CSCC masks

Shown here is Cleveland State Community College Mechatronics Instructor Chris Jones standing with one of his custom-made medical shields and his 3-D printing machine in his home.

In mid-March, as the world began settling into the reality of the coronavirus, Cleveland State Community College was responding.

Classes shifted online and students without reliable internet were told they could complete their coursework at a later time.

With all of this adjustment at the college, Dr. Patti Weaver, vice president of Workforce and Economic Development, was concerned for her local community. And when she learned of a problem affecting the medical community, she knew Cleveland State was equipped to pitch in.

Hospitals were in desperate need of face shields to protect doctors, nurses and other staff from the coronavirus and Weaver called Chris Jones, Mechatronics instructor at Cleveland State Community College’s Advanced Technologies Institute at the college’s main campus in Cleveland, as well as the Monroe County Center in Vonore.

Jones would be able to help by using 3-D printers to produce parts for medical masks to reduce the risk of passing COVID-19.

“When Dr. Weaver approached me about the possibility of printing medical equipment, I was all in,” said Jones. “These are very tough times right now and we need to find ways to innovate so we can help in any way we can.”

For Jones, innovation is a way of life. A 1989 Polk County High School graduate, he earned a Physical Education degree from Hiwassee College. After this, Jones reinvented himself by serving in the US Navy for four years and the Tennessee National Air Guard for nine years. While in the Navy, he worked in avionics, learning the highly specialized world of instrumentation, radio and navigation.

Afterward, he continued to grow. Once out of the Navy, his love of Mechatronics soared when he was hired by Siemens and ABT. There, he helped build, ship and install high-tech cancer-treating equipment around the globe.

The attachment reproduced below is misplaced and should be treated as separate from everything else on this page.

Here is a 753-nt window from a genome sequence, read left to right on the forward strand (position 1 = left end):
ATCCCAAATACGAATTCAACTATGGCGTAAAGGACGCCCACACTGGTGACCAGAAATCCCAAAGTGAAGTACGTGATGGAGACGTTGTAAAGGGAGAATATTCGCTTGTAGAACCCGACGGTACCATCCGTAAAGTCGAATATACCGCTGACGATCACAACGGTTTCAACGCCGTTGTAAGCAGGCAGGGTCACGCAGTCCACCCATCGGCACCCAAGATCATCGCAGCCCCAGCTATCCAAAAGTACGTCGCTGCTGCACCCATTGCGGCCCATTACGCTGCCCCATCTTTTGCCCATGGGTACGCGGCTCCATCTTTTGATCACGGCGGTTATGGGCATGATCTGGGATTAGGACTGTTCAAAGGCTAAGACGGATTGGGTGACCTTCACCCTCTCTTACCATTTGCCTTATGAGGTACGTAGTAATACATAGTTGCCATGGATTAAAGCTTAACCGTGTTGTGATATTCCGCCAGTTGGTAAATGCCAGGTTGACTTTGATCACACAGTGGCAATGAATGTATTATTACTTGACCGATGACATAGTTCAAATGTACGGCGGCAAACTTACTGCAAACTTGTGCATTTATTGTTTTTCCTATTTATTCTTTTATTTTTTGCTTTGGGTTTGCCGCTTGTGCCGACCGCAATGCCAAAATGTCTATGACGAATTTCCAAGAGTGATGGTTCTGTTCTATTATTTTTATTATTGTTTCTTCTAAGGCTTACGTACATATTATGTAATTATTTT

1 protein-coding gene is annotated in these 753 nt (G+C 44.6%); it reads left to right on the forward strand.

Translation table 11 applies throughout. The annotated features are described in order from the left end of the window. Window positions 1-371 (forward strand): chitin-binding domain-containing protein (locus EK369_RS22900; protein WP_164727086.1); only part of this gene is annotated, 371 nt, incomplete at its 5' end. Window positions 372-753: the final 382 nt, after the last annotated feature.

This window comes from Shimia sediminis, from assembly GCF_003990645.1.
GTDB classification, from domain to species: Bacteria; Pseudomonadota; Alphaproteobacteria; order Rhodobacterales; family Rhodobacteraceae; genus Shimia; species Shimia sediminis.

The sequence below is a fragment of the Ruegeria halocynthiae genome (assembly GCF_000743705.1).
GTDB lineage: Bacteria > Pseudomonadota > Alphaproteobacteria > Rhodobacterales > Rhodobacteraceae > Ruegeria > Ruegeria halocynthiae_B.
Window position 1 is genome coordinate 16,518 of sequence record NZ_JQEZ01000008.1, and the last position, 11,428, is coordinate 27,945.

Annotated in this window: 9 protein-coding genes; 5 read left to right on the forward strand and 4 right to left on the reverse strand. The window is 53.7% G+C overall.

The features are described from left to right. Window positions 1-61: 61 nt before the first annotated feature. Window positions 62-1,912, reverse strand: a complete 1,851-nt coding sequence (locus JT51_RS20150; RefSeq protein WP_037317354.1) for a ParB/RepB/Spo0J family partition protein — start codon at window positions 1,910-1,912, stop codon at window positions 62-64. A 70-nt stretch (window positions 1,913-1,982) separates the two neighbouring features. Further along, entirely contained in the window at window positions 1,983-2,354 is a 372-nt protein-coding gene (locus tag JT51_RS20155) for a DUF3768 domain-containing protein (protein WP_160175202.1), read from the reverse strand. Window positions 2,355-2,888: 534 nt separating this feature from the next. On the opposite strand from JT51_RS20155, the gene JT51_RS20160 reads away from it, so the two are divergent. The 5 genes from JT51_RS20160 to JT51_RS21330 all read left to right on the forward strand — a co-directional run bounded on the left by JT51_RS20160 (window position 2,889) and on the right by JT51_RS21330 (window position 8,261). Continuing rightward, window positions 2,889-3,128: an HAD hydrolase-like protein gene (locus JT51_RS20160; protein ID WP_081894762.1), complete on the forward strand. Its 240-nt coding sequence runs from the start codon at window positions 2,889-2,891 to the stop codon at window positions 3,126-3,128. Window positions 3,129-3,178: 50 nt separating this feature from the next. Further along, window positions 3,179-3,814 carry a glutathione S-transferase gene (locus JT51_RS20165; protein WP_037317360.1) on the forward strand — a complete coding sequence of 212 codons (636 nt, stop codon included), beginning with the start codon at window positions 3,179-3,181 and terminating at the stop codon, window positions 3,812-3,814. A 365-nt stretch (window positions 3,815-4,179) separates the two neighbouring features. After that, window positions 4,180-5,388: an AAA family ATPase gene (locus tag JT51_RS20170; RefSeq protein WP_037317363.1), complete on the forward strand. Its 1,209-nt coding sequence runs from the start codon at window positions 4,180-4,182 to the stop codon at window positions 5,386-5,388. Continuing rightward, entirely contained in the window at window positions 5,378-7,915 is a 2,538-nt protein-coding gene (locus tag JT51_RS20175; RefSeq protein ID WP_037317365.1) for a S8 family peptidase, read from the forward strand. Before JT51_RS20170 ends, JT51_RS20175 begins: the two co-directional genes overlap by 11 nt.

When he became a victim of layoffs, Jones reinvented himself again. He began teaching Mechatronics at the Tennessee College of Applied Technology in Polk County before joining CSCC and the Advanced Technologies Institute.

From Weaver’s perspective, Jones’ skill and love of the local community were the perfect match for these specialty medical masks.

“Chris truly rose to the occasion,” Weaver said. “His community-first spirit came shining through as he wanted to give back during these difficult times. It’s great to work with faculty who show such creativity and interest in helping our communities.”

Jones began his work by finding an Italian company online that had designs for 3-D parts for respirators, ventilators and other medical equipment. He studied the designs and determined what made them functional. He would then chose one for the headbands that could hold the medical shield in place.

He still needed to make those shields.From laminating paper to plastic cover sheets, Jones tried different materials to serve as the shield for the masks. In the end, it would be projector sheets used in the old overhead projectors used in classroom years ago that would work the best.

So, by using his own personal 3-D printer at home and two at Cleveland State Community College’s Monroe County Center to produce the headbands, he used some ingenuity in making the hand-designed sheets for shields.

Now, Jones and CSCC were on their way to making a difference.

So far, Jones has created 30 masks to be shared with medical facilities in Southeast Tennessee, including Tennova Healthcare facilities. But, he isn’t looking for credit.

“I’m not doing anything special,” he said. “The printer did all the work. And I’ll keep going until we run out of material, I’m told that we can’t leave the house, or this is over.”

While Jones insists he’s nothing special, others disagree.

“We see many colleges and universities across the state pitching in to provide needed equipment to help those fighting the COVID-19 virus and I’m very proud of Jones and the rest of our faculty for their ingenuity and dedication to help during this crisis,” said Dr. Bill Seymour, president of Cleveland State. “This is yet another great example of Cleveland State putting community first.”

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